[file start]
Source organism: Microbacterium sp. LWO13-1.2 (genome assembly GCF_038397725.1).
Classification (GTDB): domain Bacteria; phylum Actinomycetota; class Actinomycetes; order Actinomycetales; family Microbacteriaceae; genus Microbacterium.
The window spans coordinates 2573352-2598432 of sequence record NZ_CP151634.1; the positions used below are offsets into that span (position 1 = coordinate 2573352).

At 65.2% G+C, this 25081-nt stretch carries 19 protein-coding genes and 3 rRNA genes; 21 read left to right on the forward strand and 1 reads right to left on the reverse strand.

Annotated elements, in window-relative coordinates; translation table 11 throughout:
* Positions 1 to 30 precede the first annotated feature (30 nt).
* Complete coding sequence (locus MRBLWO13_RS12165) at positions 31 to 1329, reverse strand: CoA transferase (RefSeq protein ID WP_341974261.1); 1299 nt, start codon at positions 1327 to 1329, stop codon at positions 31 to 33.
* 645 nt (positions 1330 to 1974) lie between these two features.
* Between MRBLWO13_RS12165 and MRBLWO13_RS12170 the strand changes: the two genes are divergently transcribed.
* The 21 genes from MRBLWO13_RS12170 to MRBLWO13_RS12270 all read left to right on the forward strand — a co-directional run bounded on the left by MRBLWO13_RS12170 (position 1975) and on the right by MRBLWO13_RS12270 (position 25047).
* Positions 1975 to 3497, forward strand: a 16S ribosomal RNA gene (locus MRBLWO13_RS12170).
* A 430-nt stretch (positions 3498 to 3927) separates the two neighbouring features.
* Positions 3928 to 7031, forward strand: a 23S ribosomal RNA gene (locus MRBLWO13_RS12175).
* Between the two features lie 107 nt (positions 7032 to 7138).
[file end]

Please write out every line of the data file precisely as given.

Source organism: Microbacterium sp. LWO13-1.2 (genome assembly GCF_038397725.1).
Classification (GTDB): domain Bacteria; phylum Actinomycetota; class Actinomycetes; order Actinomycetales; family Microbacteriaceae; genus Microbacterium.
The window spans coordinates 2573352-2598432 of sequence record NZ_CP151634.1; the positions used below are offsets into that span (position 1 = coordinate 2573352).

At 65.2% G+C, this 25081-nt stretch carries 19 protein-coding genes and 3 rRNA genes; 21 read left to right on the forward strand and 1 reads right to left on the reverse strand.

Annotated elements, in window-relative coordinates; translation table 11 throughout:
* Positions 1 to 30 precede the first annotated feature (30 nt).
* Complete coding sequence (locus MRBLWO13_RS12165) at positions 31 to 1329, reverse strand: CoA transferase (RefSeq protein ID WP_341974261.1); 1299 nt, start codon at positions 1327 to 1329, stop codon at positions 31 to 33.
* 645 nt (positions 1330 to 1974) lie between these two features.
* Between MRBLWO13_RS12165 and MRBLWO13_RS12170 the strand changes: the two genes are divergently transcribed.
* The 21 genes from MRBLWO13_RS12170 to MRBLWO13_RS12270 all read left to right on the forward strand — a co-directional run bounded on the left by MRBLWO13_RS12170 (position 1975) and on the right by MRBLWO13_RS12270 (position 25047).
* Positions 1975 to 3497, forward strand: a 16S ribosomal RNA gene (locus MRBLWO13_RS12170).
* A 430-nt stretch (positions 3498 to 3927) separates the two neighbouring features.
* Positions 3928 to 7031, forward strand: a 23S ribosomal RNA gene (locus MRBLWO13_RS12175).
* Between the two features lie 107 nt (positions 7032 to 7138).